The Massachusetts Appeals Court today ordered a new hearing for a college student seeking an extension of a restraining order against a classmate after a lower-court judge said it's a matter for college officials, not the judicial system.
The unidentified woman wanted to continue to have her equally unnamed classmate to stay away from her and her classes on campus after their romance soured and, she claimed, he stalked her and eventually attacked her sexually. But Somerville District Court Judge Neil Walker rejected her request:
I'm sorry and I, again, point out the fact that I've been hearing a lot of these cases since I've been here. My home is Lowell. I deal with [a different university], and I deal with them fairly frequently. I am satisfied, in most cases, that once the college or university gets involved, they can do a lot more than I can. I will say to you at this point that I will not under any circumstances, unless it can be shown otherwise, ... prevent any student from physically being on the campus, physically attending any and all classes.... I'm going to suggest you might want to sit down and discuss this because I'm going to tell you I'm going to be hard-pressed to continue an order that's going to prevent one student, okay, as opposed to the other, to attend a private institution.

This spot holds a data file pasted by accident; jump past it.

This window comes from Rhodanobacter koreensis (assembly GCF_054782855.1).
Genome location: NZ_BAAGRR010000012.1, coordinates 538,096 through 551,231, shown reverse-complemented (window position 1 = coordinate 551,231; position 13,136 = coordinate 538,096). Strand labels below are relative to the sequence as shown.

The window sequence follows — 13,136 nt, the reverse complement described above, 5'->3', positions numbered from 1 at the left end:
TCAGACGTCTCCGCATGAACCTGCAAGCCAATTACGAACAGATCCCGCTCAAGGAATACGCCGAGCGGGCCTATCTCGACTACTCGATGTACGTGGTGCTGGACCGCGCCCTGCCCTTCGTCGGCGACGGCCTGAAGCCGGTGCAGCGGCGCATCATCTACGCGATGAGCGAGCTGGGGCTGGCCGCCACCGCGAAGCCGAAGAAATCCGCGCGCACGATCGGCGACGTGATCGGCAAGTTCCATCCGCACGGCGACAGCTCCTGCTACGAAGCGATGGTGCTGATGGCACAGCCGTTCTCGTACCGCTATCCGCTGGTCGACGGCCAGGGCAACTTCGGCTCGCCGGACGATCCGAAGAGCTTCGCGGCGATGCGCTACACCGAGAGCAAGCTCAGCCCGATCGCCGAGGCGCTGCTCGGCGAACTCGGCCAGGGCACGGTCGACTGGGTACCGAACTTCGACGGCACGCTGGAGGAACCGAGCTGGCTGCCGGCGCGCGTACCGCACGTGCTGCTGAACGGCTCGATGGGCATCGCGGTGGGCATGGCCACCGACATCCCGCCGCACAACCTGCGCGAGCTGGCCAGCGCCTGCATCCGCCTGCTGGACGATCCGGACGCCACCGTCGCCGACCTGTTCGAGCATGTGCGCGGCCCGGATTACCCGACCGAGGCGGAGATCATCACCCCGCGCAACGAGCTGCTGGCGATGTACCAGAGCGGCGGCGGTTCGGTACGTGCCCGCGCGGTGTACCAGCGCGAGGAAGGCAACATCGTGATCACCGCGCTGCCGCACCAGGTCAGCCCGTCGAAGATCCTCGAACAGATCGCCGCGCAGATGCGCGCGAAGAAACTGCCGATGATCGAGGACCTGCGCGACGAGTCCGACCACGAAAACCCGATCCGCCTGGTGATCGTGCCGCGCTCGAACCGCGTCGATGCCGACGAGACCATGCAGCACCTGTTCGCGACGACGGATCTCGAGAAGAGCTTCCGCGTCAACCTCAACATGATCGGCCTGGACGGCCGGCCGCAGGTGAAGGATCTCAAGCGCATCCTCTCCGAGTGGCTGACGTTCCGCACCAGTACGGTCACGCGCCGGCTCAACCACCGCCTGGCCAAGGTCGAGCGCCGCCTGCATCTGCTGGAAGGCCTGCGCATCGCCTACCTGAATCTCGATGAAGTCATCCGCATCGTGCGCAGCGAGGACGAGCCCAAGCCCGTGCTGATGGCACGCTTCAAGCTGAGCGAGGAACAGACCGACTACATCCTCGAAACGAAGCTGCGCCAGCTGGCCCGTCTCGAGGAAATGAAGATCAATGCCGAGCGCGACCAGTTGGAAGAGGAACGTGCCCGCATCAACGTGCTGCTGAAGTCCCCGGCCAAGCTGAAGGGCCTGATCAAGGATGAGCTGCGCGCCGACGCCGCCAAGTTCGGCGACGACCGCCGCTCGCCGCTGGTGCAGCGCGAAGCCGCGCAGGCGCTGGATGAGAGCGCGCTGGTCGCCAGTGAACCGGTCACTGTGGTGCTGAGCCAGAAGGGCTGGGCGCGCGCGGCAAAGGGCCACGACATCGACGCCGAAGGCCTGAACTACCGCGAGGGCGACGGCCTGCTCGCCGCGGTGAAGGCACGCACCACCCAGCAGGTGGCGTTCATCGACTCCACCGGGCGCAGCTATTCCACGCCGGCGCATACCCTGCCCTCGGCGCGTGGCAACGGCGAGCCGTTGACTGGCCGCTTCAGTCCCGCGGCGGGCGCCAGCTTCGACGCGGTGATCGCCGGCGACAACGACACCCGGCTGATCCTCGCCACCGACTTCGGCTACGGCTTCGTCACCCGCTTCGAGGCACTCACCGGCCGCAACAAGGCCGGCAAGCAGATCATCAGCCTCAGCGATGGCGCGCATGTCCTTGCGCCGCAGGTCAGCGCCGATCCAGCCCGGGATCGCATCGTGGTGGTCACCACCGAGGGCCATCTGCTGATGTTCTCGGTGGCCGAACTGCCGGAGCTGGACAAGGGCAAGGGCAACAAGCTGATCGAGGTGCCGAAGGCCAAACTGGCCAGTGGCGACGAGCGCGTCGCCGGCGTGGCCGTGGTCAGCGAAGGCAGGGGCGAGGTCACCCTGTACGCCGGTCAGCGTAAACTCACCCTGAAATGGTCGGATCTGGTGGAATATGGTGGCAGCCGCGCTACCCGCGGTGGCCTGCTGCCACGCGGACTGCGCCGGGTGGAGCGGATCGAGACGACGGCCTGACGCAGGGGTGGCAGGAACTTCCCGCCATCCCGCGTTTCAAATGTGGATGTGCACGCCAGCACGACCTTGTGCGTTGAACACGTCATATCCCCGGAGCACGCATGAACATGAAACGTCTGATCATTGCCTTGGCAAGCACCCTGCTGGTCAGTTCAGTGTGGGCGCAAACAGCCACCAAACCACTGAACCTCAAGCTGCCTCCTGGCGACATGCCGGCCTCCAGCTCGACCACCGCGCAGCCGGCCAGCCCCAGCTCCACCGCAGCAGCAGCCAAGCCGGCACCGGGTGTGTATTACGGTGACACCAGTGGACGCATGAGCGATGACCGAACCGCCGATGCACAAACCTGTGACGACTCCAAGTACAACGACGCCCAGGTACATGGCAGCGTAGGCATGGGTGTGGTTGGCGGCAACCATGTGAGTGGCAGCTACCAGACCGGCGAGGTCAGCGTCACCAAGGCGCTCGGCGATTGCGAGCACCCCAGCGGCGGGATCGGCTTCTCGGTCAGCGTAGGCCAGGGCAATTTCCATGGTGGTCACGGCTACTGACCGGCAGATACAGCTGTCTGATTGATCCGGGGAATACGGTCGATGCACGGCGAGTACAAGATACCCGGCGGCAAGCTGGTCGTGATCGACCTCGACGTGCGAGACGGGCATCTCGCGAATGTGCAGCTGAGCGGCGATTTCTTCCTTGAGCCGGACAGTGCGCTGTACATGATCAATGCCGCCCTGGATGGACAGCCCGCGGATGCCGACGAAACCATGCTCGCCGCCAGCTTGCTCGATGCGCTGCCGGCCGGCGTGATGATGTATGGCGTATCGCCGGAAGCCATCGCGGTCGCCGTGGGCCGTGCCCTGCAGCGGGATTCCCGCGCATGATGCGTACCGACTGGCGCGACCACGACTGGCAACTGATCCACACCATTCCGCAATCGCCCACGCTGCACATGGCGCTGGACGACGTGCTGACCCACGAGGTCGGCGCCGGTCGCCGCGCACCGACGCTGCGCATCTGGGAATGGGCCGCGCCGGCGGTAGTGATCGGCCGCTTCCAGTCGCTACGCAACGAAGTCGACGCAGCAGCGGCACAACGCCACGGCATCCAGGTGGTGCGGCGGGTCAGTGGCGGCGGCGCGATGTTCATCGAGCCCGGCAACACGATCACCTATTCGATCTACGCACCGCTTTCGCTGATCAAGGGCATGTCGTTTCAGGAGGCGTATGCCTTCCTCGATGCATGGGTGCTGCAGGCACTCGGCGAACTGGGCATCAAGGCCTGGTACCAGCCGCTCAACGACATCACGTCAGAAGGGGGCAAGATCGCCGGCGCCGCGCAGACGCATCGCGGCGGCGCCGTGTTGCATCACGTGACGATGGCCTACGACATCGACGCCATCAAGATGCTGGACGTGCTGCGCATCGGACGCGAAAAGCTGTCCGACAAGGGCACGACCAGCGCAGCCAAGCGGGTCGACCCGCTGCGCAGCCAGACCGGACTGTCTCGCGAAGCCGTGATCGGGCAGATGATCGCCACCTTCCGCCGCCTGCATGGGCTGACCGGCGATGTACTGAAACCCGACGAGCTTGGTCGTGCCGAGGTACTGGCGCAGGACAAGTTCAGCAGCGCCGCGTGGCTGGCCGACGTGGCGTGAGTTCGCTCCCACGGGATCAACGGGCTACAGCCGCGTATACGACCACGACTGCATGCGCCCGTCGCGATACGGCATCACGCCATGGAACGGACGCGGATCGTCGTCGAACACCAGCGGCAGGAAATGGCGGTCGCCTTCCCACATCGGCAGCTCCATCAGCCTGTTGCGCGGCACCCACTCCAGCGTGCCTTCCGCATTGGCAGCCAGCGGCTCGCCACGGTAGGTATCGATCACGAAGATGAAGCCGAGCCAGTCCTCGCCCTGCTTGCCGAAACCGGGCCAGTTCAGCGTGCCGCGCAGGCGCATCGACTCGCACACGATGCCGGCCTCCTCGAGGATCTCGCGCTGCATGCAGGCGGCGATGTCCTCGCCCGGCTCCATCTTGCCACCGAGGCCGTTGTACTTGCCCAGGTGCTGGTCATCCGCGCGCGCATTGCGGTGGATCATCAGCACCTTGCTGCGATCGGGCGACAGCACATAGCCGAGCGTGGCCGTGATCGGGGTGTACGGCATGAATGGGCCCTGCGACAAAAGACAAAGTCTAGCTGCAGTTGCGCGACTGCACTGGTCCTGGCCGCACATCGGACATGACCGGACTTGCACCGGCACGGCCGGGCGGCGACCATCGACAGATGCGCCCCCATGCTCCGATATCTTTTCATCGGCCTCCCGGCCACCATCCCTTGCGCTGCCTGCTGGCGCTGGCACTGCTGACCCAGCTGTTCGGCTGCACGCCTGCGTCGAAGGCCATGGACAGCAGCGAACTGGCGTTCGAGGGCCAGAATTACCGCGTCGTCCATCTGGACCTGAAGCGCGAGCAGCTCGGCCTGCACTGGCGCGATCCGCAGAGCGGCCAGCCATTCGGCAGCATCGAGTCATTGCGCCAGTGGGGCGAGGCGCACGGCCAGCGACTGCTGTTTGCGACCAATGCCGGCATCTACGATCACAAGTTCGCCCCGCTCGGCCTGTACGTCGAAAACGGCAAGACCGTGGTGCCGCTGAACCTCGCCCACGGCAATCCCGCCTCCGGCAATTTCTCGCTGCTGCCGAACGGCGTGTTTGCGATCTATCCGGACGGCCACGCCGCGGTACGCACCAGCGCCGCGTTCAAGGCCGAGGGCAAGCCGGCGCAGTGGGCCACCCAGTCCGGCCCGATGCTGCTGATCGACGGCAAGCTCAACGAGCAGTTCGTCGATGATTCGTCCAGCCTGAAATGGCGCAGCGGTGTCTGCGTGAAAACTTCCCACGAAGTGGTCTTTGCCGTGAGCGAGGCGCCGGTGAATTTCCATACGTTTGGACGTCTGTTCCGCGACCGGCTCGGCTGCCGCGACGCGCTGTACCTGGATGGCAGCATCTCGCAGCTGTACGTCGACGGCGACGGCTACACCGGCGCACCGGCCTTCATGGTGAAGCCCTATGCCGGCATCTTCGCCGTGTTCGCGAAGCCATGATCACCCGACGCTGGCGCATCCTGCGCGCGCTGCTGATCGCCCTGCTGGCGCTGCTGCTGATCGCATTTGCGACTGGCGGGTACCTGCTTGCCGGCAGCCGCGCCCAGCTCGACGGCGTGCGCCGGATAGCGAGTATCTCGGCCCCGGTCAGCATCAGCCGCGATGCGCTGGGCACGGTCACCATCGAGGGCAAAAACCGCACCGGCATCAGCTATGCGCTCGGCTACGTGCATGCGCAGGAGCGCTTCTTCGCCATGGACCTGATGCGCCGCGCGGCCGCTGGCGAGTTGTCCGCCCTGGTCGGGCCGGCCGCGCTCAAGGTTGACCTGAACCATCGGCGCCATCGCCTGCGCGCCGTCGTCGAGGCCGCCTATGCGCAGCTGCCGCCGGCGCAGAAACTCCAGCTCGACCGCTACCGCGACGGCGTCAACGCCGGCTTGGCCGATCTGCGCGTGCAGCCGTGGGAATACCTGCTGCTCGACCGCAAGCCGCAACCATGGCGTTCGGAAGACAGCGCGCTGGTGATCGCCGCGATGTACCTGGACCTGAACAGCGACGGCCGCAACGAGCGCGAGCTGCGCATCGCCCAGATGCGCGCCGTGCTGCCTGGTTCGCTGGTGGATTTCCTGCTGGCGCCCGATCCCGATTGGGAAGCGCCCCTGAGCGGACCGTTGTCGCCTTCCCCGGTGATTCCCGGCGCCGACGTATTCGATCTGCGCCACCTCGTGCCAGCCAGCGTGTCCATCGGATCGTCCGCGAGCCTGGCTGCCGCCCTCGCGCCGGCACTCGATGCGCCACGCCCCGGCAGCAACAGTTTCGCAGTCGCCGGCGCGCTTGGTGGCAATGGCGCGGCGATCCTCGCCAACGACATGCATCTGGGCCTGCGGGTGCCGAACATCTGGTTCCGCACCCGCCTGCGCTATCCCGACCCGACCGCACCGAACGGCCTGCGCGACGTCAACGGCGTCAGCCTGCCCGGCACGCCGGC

Walker declined to extend the restraining order even when the woman said the college had failed to protect her - and even after her attorney told the judge college officials were on their way to the court to testify.
But what got the appeals court to order a new hearing for the woman was what it said was Walker's mistake in refusing to let the woman's attorney ask the classmates questions under oath:
It may be that the defendant would have asserted his constitutional privilege not to testify, through counsel or otherwise. It is also possible that the defendant would have testified about some of the incidents described by the plaintiff and thus corroborated, or contradicted, some or all of her testimony. In any event, it was not the judge's prerogative to make that choice for him.
Normally, when appeals courts order a new hearing, they kick it back to the original judge. In this case, however, the appeals court said;
Under all the circumstances of this case, including, particularly, what might be thought to be irregularities in the procedures employed here, we think it better that the matter be heard before a different judge.